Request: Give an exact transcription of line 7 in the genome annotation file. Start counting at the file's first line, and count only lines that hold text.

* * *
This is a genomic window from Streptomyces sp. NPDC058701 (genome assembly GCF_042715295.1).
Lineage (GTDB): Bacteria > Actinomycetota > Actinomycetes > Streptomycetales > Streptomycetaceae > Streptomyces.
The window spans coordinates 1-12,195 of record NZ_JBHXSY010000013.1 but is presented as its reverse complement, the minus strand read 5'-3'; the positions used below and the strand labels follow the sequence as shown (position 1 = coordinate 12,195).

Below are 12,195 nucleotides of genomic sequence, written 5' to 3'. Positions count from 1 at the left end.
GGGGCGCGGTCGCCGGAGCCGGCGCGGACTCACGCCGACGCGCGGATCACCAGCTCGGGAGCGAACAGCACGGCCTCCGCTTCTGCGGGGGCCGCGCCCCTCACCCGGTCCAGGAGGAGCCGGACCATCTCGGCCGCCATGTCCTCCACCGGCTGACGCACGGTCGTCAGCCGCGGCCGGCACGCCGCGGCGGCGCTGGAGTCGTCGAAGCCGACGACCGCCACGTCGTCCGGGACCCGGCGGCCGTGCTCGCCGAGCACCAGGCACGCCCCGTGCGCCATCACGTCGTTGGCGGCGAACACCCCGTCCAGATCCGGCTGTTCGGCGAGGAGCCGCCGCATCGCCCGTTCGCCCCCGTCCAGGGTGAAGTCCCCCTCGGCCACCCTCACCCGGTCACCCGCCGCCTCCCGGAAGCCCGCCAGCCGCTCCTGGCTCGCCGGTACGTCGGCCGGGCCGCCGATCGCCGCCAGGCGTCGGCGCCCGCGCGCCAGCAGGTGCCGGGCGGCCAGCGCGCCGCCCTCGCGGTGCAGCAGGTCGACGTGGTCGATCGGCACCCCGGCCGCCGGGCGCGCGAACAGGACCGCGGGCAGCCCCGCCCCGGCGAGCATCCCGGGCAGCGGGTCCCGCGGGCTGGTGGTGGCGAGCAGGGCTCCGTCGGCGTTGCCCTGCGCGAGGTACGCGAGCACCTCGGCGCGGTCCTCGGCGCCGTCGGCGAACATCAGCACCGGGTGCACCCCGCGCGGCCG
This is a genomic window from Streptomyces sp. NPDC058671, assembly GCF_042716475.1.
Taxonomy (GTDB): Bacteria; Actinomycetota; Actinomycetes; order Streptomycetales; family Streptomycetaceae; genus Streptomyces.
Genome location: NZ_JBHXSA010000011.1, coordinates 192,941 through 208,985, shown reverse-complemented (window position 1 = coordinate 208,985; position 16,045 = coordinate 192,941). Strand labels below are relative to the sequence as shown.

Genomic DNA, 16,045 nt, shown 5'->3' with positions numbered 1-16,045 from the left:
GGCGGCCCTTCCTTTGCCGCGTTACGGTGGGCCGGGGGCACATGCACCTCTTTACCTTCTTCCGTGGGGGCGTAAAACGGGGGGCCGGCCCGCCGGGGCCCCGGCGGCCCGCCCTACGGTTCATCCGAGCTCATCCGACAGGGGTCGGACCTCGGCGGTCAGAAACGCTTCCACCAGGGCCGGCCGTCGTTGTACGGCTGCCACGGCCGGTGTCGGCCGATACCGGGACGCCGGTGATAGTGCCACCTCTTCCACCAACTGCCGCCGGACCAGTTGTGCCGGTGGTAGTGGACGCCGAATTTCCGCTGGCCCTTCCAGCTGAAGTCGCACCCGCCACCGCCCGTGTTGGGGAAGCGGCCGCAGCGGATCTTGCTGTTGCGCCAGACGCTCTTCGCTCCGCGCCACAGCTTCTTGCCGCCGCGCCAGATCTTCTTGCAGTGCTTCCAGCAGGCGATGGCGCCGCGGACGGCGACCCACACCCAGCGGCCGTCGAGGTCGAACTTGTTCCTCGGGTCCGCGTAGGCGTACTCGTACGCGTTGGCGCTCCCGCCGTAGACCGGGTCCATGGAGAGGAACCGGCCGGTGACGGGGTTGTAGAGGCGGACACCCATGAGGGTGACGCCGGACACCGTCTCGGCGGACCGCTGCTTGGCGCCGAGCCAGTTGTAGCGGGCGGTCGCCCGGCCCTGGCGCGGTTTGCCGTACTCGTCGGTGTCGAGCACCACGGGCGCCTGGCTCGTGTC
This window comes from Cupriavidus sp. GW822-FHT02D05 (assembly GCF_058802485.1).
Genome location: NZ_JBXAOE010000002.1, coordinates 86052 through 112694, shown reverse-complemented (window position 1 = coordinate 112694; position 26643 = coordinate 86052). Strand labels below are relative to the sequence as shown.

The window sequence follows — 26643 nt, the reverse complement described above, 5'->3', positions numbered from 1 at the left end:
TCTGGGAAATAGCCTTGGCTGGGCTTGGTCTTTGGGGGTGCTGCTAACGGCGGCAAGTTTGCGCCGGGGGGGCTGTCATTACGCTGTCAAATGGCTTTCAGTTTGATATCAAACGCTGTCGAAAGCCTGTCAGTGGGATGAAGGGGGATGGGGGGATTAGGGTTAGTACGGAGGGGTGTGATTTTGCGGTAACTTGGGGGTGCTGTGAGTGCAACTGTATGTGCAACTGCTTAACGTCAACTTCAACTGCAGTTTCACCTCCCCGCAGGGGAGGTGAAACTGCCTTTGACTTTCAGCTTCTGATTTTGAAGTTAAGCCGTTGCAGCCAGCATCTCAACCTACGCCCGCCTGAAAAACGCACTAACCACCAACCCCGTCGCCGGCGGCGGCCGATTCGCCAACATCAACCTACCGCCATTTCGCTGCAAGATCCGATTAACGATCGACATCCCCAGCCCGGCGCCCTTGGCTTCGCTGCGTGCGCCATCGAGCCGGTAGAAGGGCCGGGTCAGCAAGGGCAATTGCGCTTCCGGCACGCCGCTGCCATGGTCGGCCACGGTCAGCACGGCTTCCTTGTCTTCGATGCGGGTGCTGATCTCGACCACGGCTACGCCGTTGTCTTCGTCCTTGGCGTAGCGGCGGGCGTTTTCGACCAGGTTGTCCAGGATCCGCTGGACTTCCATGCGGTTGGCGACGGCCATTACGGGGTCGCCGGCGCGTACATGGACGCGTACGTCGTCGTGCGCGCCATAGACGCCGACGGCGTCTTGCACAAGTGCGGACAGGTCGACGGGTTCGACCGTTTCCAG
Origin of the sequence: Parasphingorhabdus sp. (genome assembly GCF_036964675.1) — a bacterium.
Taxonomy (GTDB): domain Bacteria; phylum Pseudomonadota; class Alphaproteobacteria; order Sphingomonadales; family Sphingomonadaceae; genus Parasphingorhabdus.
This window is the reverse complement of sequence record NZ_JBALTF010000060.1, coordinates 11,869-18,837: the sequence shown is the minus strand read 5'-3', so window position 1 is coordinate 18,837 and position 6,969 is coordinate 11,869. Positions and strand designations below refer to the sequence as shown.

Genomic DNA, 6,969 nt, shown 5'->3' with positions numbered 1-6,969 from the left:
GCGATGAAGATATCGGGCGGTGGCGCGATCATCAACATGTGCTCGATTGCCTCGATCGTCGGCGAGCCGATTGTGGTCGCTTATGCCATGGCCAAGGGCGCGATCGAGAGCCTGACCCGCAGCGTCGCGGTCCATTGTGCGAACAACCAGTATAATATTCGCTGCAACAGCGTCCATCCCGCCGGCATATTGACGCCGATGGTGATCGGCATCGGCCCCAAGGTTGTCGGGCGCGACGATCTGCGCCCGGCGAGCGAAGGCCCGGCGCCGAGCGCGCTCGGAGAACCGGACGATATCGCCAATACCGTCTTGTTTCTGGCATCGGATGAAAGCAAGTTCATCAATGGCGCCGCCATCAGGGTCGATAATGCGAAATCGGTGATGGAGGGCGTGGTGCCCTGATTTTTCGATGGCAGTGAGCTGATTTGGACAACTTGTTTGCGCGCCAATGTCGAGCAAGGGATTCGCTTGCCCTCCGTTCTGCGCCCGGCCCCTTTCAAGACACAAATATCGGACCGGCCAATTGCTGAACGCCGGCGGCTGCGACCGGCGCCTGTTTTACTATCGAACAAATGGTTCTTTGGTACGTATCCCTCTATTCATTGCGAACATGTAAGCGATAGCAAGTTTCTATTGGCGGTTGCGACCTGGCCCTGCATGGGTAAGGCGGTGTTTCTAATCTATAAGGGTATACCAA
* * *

Taxonomy (GTDB): Bacteria; Actinomycetota; Actinomycetes; order Streptomycetales; family Streptomycetaceae; genus Streptomyces.